On the morning of Aug. 11 there still wasn’t a single fire engine in sight in Sawyers Bar but a team of a dozen or more local volunteers had already assembled to hastily prepare the town for the fire by clearing brush, weed eating, and evacuating the contents of residences closest to the approaching fire. That afternoon, the fire blew up immensely, quickly consuming several thousand acres within 2 miles of Sawyers Bar. A public information meeting happened to be scheduled for that evening in Sawyers Bar and, for at least part of that meeting, the Incident Commander downplayed the situation, using terms like “creeping around” to describe the fire’s behavior, all the while a 20,000 foot plume was towering overhead (literally). This plume sparked off more than 30 new wildfires, including those now in the Happy Camp Complex. When pressed with the community’s concern over the lack of any significant firefighting presence in town (just 2 engines by this time), he promised 30 fire engines in Sawyers Bar the next day. Only 10 arrived, and they came without pumps and sprinklers needed to help protect structures.

    The fire blew up again on Aug. 12, this time in Whites Gulch, continuing to push toward Sawyers Bar and, even closer, toward residences up Eddy Gulch. Locals did not wait to be helped in this situation: they took it upon themselves and at their own expense to do all that could be done to protect homes from fire. This local crew placed 14 pumps in the river beside Sawyers Bar and utilized 16 sprinkler kits provided by the USFS to place protection at individual structures and vulnerable areas where spot fires could take hold within the town.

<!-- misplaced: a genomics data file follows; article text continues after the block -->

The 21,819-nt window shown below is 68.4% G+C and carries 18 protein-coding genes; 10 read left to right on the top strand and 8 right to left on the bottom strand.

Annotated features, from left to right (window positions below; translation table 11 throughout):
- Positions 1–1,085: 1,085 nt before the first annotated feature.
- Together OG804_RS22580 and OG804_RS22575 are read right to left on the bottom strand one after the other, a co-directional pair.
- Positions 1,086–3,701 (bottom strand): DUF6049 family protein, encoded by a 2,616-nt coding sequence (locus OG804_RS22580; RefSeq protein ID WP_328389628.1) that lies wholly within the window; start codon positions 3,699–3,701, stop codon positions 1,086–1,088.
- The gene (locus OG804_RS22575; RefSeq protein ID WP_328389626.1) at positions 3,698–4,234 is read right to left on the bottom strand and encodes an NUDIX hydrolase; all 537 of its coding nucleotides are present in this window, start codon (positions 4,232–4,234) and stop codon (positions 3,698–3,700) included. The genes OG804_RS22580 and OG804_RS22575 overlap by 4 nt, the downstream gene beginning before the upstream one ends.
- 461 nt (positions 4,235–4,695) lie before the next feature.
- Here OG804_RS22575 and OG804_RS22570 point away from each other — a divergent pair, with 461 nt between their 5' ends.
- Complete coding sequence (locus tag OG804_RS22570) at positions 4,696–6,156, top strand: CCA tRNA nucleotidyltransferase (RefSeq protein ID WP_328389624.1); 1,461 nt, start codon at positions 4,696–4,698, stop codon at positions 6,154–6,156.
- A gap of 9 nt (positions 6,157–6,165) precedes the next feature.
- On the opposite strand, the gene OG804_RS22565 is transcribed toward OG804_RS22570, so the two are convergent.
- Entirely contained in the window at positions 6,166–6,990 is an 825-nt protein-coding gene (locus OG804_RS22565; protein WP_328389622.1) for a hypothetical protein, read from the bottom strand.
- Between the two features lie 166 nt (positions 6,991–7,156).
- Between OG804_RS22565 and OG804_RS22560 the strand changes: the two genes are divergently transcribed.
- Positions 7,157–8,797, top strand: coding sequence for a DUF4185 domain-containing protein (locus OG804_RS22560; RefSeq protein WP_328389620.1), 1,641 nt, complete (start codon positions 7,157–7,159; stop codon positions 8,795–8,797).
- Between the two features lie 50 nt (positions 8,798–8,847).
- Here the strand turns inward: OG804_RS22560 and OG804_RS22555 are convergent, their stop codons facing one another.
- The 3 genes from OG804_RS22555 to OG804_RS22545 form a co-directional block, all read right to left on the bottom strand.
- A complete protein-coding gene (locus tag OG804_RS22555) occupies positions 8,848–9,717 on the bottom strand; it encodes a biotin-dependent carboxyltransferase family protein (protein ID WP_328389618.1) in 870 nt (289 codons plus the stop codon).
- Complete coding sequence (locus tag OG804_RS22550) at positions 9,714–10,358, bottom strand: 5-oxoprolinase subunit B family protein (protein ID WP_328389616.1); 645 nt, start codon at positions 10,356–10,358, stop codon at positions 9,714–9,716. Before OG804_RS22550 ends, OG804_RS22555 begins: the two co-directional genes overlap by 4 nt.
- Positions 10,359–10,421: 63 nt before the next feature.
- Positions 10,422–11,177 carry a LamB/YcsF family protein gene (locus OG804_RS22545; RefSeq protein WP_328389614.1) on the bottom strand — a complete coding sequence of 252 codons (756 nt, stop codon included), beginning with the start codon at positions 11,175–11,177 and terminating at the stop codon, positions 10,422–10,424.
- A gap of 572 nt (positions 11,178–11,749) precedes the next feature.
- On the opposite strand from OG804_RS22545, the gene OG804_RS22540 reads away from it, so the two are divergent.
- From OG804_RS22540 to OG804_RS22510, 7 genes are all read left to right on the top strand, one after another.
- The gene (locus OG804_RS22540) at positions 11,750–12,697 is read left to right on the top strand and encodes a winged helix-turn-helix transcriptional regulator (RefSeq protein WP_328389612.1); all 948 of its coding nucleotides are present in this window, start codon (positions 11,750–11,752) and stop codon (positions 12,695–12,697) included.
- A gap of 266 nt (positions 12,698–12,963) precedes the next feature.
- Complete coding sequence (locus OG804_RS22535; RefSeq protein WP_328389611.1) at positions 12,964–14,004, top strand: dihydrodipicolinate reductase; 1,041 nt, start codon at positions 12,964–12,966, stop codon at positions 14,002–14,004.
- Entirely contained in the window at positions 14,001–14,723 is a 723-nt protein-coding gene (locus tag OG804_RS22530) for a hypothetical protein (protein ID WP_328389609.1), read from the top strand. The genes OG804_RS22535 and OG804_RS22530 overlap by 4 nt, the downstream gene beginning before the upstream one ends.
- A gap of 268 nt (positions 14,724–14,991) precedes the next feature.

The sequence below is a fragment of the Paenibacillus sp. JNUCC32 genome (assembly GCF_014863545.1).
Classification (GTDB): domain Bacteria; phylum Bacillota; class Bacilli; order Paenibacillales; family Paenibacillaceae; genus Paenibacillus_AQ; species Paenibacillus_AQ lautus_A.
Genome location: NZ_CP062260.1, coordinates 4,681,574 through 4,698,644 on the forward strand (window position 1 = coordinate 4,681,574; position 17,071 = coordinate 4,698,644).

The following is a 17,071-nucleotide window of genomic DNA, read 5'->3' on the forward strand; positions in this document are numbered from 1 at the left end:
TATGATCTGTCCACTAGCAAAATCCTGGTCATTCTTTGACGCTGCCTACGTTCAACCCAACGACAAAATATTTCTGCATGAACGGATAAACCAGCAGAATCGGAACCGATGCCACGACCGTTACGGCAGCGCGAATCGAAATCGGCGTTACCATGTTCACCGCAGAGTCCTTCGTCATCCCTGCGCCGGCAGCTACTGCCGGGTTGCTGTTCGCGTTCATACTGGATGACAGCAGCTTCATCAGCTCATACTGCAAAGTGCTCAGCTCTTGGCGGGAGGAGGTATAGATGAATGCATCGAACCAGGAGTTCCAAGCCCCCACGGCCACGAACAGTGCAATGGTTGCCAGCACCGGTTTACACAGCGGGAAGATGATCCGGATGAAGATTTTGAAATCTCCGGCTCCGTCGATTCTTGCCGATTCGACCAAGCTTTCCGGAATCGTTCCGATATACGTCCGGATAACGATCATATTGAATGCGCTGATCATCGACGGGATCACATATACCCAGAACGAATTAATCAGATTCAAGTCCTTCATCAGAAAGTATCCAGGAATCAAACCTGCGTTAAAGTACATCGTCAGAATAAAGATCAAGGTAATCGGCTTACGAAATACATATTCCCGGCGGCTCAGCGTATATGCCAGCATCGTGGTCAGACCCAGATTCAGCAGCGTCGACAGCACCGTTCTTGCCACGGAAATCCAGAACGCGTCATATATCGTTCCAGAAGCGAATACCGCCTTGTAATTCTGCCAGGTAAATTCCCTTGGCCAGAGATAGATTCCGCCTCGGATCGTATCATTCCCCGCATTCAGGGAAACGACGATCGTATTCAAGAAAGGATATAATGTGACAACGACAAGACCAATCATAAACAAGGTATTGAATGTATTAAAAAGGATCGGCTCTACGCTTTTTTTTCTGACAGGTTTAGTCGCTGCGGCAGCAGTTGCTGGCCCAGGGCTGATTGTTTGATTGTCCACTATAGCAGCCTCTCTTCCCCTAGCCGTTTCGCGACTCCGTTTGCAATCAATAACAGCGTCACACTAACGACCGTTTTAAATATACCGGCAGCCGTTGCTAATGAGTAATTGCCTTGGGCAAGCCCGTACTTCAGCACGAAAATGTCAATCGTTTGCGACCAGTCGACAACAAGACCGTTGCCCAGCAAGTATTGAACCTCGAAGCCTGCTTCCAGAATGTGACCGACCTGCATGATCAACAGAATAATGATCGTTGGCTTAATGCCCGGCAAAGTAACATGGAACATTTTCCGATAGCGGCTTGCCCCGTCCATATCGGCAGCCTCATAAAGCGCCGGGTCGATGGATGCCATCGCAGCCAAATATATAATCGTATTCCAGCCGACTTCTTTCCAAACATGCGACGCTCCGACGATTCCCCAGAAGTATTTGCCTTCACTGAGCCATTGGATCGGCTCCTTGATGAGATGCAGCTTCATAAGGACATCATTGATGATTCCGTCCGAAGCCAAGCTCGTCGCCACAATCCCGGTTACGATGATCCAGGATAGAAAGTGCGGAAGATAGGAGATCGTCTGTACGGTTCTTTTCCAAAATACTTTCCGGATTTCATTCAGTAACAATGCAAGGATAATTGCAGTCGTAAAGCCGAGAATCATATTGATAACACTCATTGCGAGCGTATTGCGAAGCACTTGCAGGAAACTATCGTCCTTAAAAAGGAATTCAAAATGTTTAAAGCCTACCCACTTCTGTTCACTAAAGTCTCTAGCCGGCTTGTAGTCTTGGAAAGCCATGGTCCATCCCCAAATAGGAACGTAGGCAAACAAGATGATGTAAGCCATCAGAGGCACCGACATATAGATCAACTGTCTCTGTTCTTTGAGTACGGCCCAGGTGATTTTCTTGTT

More fire fighting resources arrived over the next two days and–very luckily–the weather shifted and bought some time for the entire firefighting effort. It just as easily could have gone down that Eddy Gulch and Sawyers Bar saw flames on the 13th before fire lines were cleaned up and plumbed. The firefighter’s strategy is to try to hold oncoming fire on one of two lines placed above one side of town. And, now, because of the dedicated efforts of a dozen locals, structures are protected by all the sprinklers, hoses, and nozzles that are connected to tens of thousands of dollars of locally provided equipment. The locals’ efforts will help provide protection even if fire arrives from the other side of town than that protected by the fire lines. This is a distinct possibility given the fire is burning toward both sides of town. The pumps and sparklers can also be left running if fire forces all firefighters to leave for their own safety.